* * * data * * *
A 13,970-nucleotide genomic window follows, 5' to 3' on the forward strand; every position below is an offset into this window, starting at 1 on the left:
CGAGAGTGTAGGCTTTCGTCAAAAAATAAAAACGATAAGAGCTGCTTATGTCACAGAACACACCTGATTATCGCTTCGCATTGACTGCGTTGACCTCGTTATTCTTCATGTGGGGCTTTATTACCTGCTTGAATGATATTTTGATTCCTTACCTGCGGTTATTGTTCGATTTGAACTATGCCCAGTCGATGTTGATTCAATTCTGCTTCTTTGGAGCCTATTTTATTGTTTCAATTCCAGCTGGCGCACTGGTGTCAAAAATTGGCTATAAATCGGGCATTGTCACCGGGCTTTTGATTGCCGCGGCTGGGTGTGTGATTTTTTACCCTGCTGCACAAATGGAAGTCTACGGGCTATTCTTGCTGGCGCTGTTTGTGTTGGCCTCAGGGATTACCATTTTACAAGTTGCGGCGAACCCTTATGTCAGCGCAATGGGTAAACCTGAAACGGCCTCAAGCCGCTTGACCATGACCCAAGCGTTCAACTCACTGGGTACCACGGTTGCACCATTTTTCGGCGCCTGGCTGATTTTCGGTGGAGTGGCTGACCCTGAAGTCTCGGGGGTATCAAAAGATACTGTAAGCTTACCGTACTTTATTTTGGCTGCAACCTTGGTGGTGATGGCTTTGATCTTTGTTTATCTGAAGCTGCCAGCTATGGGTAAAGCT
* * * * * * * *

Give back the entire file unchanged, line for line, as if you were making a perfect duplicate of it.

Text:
A 13,970-nucleotide genomic window follows, 5' to 3' on the forward strand; every position below is an offset into this window, starting at 1 on the left:
CGAGAGTGTAGGCTTTCGTCAAAAAATAAAAACGATAAGAGCTGCTTATGTCACAGAACACACCTGATTATCGCTTCGCATTGACTGCGTTGACCTCGTTATTCTTCATGTGGGGCTTTATTACCTGCTTGAATGATATTTTGATTCCTTACCTGCGGTTATTGTTCGATTTGAACTATGCCCAGTCGATGTTGATTCAATTCTGCTTCTTTGGAGCCTATTTTATTGTTTCAATTCCAGCTGGCGCACTGGTGTCAAAAATTGGCTATAAATCGGGCATTGTCACCGGGCTTTTGATTGCCGCGGCTGGGTGTGTGATTTTTTACCCTGCTGCACAAATGGAAGTCTACGGGCTATTCTTGCTGGCGCTGTTTGTGTTGGCCTCAGGGATTACCATTTTACAAGTTGCGGCGAACCCTTATGTCAGCGCAATGGGTAAACCTGAAACGGCCTCAAGCCGCTTGACCATGACCCAAGCGTTCAACTCACTGGGTACCACGGTTGCACCATTTTTCGGCGCCTGGCTGATTTTCGGTGGAGTGGCTGACCCTGAAGTCTCGGGGGTATCAAAAGATACTGTAAGCTTACCGTACTTTATTTTGGCTGCAACCTTGGTGGTGATGGCTTTGATCTTTGTTTATCTGAAGCTGCCAGCTATGGGTAAAGCT